News & Notes
After Steroid Admission, Jones Returns Olympic Medals
Her reputation is gone and now so are Marion Jones's Olympic medals.
Jones gave back the five medals yesterday that she won at the Sydney Olympics and agreed to forfeit all other results dating from Sept. 1, 2000, further punishment for her admission that she was a drug cheat.
The three gold medals and two bronzes were turned over to U.S. Olympic Committee and U.S. Anti-Doping Agency officials at her attorneys' office in Austin.
They are en route to USOC headquarters in Colorado Springs, and the USOC will return them to the International Olympic Committee.
Jones won golds in the 100 and 200 meters, as well as the 1,600 relay. She won bronzes in the 400 relay and the long jump.
It will be up to the IOC to decide what to do with the medals and whether to vacate Jones's results from Sydney -- which could cost her relay teammates medals, too.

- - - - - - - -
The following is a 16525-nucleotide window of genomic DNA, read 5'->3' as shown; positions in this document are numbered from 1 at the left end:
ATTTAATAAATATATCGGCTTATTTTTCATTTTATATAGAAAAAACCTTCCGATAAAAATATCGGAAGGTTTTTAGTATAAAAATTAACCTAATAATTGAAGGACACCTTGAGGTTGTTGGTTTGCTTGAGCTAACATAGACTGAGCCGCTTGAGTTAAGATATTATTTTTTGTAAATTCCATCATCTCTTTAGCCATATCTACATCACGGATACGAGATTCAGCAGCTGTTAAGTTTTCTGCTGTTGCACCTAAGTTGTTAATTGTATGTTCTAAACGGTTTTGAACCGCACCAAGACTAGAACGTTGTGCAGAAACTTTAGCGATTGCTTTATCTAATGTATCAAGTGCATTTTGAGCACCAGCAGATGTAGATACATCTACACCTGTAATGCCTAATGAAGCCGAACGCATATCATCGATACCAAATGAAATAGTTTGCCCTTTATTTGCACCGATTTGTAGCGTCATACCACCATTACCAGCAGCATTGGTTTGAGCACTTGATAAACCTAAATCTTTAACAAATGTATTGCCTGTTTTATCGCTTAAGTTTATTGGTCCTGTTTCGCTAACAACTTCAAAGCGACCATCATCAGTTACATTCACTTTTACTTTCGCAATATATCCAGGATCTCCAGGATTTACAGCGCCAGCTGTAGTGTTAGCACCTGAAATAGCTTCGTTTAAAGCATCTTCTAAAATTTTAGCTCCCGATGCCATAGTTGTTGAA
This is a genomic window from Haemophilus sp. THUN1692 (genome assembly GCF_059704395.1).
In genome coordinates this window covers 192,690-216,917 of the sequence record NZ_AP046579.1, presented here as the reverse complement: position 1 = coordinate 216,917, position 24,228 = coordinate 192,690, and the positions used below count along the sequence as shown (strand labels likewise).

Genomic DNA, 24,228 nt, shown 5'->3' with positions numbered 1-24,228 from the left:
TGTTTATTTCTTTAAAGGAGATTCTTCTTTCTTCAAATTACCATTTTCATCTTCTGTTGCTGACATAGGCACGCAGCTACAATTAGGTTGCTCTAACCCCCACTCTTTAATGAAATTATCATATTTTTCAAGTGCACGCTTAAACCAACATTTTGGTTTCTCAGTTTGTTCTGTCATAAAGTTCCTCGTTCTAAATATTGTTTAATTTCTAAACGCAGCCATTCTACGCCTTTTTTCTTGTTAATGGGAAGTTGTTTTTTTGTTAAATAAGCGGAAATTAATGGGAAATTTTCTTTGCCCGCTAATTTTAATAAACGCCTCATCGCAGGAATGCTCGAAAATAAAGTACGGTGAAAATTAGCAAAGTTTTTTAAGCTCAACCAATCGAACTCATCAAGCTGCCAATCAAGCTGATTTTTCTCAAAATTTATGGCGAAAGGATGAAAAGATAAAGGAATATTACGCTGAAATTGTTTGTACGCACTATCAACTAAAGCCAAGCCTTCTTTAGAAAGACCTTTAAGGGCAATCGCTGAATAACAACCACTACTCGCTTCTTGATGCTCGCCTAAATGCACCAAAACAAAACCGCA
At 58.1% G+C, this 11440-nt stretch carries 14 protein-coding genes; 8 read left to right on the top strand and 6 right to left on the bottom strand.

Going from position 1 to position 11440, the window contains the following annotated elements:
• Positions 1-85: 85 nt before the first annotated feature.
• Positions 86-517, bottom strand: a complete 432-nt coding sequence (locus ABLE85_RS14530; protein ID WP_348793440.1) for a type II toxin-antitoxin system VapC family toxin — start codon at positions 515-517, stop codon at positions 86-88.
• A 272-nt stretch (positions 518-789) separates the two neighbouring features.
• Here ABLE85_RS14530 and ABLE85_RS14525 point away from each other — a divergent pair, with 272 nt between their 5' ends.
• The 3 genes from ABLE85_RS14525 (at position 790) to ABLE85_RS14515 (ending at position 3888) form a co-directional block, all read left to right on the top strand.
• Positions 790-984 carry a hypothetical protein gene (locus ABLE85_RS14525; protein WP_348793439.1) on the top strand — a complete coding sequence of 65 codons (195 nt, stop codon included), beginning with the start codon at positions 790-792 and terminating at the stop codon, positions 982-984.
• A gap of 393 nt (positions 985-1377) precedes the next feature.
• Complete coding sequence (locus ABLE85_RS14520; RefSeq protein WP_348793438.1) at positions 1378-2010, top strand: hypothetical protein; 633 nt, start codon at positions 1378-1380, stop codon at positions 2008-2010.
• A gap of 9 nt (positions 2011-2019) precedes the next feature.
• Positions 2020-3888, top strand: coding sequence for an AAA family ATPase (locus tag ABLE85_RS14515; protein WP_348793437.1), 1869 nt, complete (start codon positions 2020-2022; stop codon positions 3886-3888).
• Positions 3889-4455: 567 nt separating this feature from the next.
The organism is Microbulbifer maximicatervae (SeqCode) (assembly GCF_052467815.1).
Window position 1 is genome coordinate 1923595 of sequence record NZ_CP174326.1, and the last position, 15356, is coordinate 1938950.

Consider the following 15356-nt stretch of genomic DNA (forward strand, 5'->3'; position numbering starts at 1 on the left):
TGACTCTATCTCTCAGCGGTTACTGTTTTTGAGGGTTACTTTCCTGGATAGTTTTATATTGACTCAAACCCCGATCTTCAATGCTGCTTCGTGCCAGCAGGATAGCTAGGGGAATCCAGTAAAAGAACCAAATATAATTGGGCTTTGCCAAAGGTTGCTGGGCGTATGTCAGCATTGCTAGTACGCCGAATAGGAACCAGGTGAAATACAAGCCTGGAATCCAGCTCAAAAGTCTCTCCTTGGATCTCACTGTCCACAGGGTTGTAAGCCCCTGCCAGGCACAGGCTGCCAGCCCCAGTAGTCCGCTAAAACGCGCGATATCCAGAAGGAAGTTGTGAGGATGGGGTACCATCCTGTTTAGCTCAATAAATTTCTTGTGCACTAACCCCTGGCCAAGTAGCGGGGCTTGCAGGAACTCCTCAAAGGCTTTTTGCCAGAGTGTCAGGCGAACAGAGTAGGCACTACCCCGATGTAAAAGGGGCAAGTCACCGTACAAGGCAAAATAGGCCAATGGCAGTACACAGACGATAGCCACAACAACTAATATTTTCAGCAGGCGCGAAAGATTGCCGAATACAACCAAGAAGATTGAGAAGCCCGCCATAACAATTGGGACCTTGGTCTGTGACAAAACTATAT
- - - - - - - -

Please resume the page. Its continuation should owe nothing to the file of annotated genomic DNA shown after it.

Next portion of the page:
USOC chief executive Jim Scherr and USOC Chairman Peter Ueberroth both said they would support the IOC nullifying the relay results, and encouraged the other Americans to give back their medals.
Jones pleaded guilty Friday to lying to federal investigators about using steroids, saying she'd taken designer steroid "the clear" from September 2000 to July 2001.
"The clear" has been linked to Bay Area Laboratory Co-Operative, the center of the steroid scandal in professional sports.
After Friday's court hearing, Jones announced her retirement, but yesterday she accepted a two-year ban.
Her 100-meter win and long jump bronze medal at the 1999 world championships will stand.